If your child does not learn from you now that it is okay to say no, then when and from whom will they learn that?
What happens when your child says “no” to you? What happens to your eye contact, your facial expression? Consider that the word “no” is both one of the most reactive words a parent can hear from their child, yet is also the one word we parents really want our children to be able to say to others when they are older. So much of our early experience of the word “no” becomes associated with a sense that saying “no” is bad or wrong, or at least not nice - even though we know it might be more honest.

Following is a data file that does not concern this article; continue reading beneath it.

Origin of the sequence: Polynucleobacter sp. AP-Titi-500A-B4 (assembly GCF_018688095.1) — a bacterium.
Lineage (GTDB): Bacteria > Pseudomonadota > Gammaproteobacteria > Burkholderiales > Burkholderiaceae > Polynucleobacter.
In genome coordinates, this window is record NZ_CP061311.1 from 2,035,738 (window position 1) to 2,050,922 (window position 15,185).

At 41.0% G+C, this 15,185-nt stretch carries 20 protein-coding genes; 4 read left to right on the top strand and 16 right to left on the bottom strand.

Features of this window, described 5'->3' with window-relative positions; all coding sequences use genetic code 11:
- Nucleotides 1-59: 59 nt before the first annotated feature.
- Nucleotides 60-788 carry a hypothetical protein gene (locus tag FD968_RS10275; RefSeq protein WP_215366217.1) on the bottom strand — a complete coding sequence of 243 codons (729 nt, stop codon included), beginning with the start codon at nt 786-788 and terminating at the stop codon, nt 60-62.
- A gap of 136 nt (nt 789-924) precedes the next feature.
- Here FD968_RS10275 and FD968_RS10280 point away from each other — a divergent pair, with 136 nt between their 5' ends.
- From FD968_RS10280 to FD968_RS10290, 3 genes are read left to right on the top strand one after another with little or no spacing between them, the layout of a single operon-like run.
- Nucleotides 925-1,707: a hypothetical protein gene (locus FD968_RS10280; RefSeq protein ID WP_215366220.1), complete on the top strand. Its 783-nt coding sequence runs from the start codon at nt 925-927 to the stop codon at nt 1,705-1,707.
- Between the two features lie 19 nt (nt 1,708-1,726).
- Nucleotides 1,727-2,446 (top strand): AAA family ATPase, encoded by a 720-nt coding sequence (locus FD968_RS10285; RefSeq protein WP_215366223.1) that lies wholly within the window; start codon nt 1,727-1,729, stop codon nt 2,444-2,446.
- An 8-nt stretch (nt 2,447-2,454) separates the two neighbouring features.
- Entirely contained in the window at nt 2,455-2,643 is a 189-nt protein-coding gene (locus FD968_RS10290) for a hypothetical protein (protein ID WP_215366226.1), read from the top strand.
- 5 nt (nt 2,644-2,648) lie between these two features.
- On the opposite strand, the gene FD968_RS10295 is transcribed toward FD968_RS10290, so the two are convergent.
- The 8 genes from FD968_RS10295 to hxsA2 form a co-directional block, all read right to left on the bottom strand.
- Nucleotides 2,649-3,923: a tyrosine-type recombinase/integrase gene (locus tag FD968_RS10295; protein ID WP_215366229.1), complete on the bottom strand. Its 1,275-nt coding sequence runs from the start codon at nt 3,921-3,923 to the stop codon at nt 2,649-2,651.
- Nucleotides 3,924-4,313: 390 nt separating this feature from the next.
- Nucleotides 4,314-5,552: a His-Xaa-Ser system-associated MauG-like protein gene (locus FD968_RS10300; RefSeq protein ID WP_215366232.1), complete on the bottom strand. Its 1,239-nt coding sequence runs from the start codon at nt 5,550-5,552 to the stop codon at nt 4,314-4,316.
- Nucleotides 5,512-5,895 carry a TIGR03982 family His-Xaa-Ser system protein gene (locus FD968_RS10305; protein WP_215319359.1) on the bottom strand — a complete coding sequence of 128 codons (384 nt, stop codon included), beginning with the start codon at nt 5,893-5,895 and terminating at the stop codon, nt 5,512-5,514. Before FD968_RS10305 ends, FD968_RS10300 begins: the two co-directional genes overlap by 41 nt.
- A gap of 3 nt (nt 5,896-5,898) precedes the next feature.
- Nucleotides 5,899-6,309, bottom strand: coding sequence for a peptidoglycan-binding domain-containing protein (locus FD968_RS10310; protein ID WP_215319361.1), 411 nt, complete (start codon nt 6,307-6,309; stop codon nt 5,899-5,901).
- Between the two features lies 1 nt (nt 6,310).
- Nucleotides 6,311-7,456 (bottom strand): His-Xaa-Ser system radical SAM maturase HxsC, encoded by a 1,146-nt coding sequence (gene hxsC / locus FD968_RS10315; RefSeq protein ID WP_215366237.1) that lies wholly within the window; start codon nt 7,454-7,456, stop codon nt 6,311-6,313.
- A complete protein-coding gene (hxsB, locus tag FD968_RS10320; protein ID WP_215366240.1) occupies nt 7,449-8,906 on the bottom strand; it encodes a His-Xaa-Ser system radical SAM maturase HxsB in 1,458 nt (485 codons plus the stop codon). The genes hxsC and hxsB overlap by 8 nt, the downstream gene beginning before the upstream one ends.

What can a parent or teacher do about that? You can show your children that it is okay to say “no” by making a lot of requests of them, to help out or do things, such as put away toys, get dressed, eat their broccoli, but be sure to include some are optional, and that are not health or safety issues. Examples of these are: will you bring me a tissue, or a diaper, or put this napkin on the table, or find my phone. When you get a “no,” you can even say “okay ... that's fine” with a smile of appreciation. Help “no” be a useful tool, a helpful word for your child.